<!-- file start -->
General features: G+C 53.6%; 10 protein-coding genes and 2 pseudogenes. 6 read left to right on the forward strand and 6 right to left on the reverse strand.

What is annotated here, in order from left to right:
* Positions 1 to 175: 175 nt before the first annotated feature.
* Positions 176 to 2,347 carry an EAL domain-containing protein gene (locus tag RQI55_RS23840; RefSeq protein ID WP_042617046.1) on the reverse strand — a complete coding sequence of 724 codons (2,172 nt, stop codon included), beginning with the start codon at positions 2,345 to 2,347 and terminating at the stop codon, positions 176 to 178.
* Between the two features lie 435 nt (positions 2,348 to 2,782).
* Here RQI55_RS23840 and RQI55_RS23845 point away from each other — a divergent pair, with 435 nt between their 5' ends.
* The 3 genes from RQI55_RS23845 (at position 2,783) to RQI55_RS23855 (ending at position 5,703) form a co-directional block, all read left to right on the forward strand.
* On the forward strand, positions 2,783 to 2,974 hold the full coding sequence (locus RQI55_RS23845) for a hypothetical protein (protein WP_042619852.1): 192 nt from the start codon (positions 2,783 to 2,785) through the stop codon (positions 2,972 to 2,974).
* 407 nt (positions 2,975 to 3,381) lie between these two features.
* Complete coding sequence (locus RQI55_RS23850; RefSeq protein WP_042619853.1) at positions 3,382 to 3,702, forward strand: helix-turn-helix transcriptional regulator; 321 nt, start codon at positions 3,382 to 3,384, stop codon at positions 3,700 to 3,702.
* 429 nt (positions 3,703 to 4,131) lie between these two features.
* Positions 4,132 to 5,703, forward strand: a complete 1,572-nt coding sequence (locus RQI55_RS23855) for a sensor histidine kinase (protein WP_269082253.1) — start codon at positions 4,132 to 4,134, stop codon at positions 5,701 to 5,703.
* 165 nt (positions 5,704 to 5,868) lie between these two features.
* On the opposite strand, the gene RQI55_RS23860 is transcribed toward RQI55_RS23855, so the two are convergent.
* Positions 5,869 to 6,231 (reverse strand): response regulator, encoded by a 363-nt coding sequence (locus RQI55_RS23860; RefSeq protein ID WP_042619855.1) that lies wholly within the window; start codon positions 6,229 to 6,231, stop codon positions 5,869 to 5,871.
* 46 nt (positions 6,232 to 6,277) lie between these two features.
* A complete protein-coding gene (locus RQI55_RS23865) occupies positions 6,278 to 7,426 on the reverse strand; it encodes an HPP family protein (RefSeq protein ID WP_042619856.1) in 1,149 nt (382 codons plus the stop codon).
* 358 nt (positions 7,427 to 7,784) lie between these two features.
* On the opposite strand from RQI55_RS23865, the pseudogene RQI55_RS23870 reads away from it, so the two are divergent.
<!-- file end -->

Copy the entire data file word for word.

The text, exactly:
General features: G+C 53.6%; 10 protein-coding genes and 2 pseudogenes. 6 read left to right on the forward strand and 6 right to left on the reverse strand.

What is annotated here, in order from left to right:
* Positions 1 to 175: 175 nt before the first annotated feature.
* Positions 176 to 2,347 carry an EAL domain-containing protein gene (locus tag RQI55_RS23840; RefSeq protein ID WP_042617046.1) on the reverse strand — a complete coding sequence of 724 codons (2,172 nt, stop codon included), beginning with the start codon at positions 2,345 to 2,347 and terminating at the stop codon, positions 176 to 178.
* Between the two features lie 435 nt (positions 2,348 to 2,782).
* Here RQI55_RS23840 and RQI55_RS23845 point away from each other — a divergent pair, with 435 nt between their 5' ends.
* The 3 genes from RQI55_RS23845 (at position 2,783) to RQI55_RS23855 (ending at position 5,703) form a co-directional block, all read left to right on the forward strand.
* On the forward strand, positions 2,783 to 2,974 hold the full coding sequence (locus RQI55_RS23845) for a hypothetical protein (protein WP_042619852.1): 192 nt from the start codon (positions 2,783 to 2,785) through the stop codon (positions 2,972 to 2,974).
* 407 nt (positions 2,975 to 3,381) lie between these two features.
* Complete coding sequence (locus RQI55_RS23850; RefSeq protein WP_042619853.1) at positions 3,382 to 3,702, forward strand: helix-turn-helix transcriptional regulator; 321 nt, start codon at positions 3,382 to 3,384, stop codon at positions 3,700 to 3,702.
* 429 nt (positions 3,703 to 4,131) lie between these two features.
* Positions 4,132 to 5,703, forward strand: a complete 1,572-nt coding sequence (locus RQI55_RS23855) for a sensor histidine kinase (protein WP_269082253.1) — start codon at positions 4,132 to 4,134, stop codon at positions 5,701 to 5,703.
* 165 nt (positions 5,704 to 5,868) lie between these two features.
* On the opposite strand, the gene RQI55_RS23860 is transcribed toward RQI55_RS23855, so the two are convergent.
* Positions 5,869 to 6,231 (reverse strand): response regulator, encoded by a 363-nt coding sequence (locus RQI55_RS23860; RefSeq protein ID WP_042619855.1) that lies wholly within the window; start codon positions 6,229 to 6,231, stop codon positions 5,869 to 5,871.
* 46 nt (positions 6,232 to 6,277) lie between these two features.
* A complete protein-coding gene (locus RQI55_RS23865) occupies positions 6,278 to 7,426 on the reverse strand; it encodes an HPP family protein (RefSeq protein ID WP_042619856.1) in 1,149 nt (382 codons plus the stop codon).
* 358 nt (positions 7,427 to 7,784) lie between these two features.
* On the opposite strand from RQI55_RS23865, the pseudogene RQI55_RS23870 reads away from it, so the two are divergent.